My neighbor, Bobby Cherry, was a few months older than I when he turned fourteen and got a Cushman motor scooter. Suddenly, he was in a different league. Instead of walking across town to school with the rest of us eighth grade pedestrians, he fired up his scooter and got there in five minutes. The scooter changed his whole personality. He became more confident, more independent, almost cocky, turning up the collar on his shirts. Girls started paying attention to him.
I longed for a Triumph, like the one ridden by Johnny Strabler in the 1953 biker movie, The Wild One. Granted, Johnny was only a fictional character, played by Marlon Brando, but his complex, rebellious persona struck a chord, not only with me, but millions of other young males from coast to coast. A motorcycle craze swept across America.
Even in small out-of-the-way burgs like Heavener, the biker rage found traction. Roy Gene Edge set the bar high, tearing around town on a Harley with his black leather jacket zipped up tight and his Butch-Waxed ducktails greased to perfection.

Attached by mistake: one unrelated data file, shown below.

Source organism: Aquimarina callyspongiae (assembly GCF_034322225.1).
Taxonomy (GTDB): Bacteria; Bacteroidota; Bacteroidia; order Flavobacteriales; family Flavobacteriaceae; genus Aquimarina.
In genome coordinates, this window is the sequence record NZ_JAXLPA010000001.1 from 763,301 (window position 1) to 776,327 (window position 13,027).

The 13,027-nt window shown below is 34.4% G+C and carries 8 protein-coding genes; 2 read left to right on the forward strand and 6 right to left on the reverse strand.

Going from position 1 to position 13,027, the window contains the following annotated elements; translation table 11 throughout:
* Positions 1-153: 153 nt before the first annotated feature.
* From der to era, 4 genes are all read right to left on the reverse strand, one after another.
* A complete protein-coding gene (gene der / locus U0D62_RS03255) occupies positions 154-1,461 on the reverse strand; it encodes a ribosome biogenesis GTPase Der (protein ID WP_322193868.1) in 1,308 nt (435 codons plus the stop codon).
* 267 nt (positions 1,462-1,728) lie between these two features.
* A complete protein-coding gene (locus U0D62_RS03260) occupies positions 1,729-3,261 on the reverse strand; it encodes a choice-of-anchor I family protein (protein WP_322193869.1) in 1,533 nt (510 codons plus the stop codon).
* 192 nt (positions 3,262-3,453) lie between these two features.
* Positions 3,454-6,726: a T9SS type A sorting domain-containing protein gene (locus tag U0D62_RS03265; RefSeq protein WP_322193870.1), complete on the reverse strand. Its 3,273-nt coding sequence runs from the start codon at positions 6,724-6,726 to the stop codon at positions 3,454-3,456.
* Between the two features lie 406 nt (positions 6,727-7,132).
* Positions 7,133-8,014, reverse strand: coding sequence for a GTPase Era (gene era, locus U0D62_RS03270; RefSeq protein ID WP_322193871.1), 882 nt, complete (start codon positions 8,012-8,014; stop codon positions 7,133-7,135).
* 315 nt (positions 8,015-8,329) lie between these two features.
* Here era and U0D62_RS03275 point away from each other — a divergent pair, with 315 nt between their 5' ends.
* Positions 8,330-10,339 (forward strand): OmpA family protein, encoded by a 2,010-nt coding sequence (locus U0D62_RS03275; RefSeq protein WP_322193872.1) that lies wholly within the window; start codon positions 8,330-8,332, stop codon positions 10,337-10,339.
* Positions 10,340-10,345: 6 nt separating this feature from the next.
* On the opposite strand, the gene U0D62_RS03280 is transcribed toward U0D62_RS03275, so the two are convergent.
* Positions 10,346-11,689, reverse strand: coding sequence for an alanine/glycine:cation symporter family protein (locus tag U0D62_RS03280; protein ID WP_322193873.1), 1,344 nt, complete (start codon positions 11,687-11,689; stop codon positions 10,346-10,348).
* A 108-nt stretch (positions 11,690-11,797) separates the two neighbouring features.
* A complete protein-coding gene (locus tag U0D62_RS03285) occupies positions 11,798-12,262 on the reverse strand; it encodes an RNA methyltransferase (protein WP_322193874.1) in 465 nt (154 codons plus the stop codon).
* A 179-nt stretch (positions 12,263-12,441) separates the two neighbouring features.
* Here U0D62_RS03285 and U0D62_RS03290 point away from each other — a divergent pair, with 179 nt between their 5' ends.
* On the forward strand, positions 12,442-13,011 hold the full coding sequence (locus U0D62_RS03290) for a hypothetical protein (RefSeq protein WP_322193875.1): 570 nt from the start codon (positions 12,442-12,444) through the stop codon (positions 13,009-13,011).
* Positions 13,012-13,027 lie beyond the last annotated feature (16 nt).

Harley-Davidson manufactured an entry level model called a 165 that was moderately priced and enormously popular with beginners. At the local Western Auto store, Johnny Council’s dad stocked the Simplex, a durable little motorcycle with an automatic transmission. For scooter fans like my next door neighbor, Bobby, there was a Cushman dealer in Fort Smith.
The quickest path to a motorcycle or scooter was to take on a paper route. In 1959, nearly every household in Heavener subscribed to at least one or more newspapers, ranging from Oklahoma City’s The Daily Oklahoman and The Tulsa World, to Fort Smith’s Southwest Times Record, and our local paper, The Heavener Ledger.
Suddenly, Buddy Westmoreland, Jerry Don Guinn, Larry Wisdom, and Butch Gilstrap were buzzing around town throwing papers. Buddy had a dog named Pug who faithfully trailed him on his route. Others, like Gary Ollie, simply tore around town doing wheelies.